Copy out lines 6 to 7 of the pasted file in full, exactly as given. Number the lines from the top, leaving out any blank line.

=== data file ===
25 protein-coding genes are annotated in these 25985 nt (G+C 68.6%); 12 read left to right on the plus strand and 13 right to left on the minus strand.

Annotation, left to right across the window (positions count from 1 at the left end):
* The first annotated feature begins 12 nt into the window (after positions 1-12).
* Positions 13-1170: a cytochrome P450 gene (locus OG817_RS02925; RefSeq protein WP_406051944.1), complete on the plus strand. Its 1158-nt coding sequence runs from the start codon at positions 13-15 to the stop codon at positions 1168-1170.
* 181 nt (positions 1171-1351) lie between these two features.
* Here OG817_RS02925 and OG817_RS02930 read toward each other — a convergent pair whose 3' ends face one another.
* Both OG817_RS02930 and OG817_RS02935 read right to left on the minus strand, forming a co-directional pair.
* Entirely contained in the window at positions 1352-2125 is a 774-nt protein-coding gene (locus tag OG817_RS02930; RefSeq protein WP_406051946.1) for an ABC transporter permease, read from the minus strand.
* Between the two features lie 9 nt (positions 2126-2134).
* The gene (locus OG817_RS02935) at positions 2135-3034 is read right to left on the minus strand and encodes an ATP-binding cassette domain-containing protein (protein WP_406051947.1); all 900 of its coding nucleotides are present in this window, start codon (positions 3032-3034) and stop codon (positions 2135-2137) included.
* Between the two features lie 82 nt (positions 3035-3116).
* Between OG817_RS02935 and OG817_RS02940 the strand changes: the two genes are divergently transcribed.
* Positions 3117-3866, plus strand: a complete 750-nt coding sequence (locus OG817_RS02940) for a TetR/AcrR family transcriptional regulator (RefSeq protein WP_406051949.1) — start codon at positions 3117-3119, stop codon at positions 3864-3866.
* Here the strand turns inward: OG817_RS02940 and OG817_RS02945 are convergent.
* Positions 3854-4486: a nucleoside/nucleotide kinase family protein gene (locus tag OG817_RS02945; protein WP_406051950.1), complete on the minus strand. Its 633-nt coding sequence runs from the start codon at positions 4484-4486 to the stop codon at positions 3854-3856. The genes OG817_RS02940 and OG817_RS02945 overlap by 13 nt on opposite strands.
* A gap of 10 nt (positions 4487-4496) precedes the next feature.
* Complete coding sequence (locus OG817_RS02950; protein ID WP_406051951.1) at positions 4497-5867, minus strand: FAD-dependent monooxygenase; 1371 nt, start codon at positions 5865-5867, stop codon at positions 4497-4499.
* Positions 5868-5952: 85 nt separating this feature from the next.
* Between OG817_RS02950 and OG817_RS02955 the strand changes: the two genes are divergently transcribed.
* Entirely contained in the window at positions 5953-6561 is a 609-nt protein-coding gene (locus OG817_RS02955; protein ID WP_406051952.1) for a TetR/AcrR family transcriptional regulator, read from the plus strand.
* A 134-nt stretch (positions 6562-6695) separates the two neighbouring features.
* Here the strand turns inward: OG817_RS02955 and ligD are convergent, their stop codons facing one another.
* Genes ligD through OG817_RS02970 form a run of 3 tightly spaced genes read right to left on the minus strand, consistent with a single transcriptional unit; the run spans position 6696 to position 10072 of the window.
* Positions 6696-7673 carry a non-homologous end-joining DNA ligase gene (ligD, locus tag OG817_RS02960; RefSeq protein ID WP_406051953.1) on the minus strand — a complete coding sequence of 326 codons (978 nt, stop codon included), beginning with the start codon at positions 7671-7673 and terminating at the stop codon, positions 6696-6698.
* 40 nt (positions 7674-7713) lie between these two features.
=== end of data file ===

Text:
* Here OG817_RS02925 and OG817_RS02930 read toward each other — a convergent pair whose 3' ends face one another.
* Both OG817_RS02930 and OG817_RS02935 read right to left on the minus strand, forming a co-directional pair.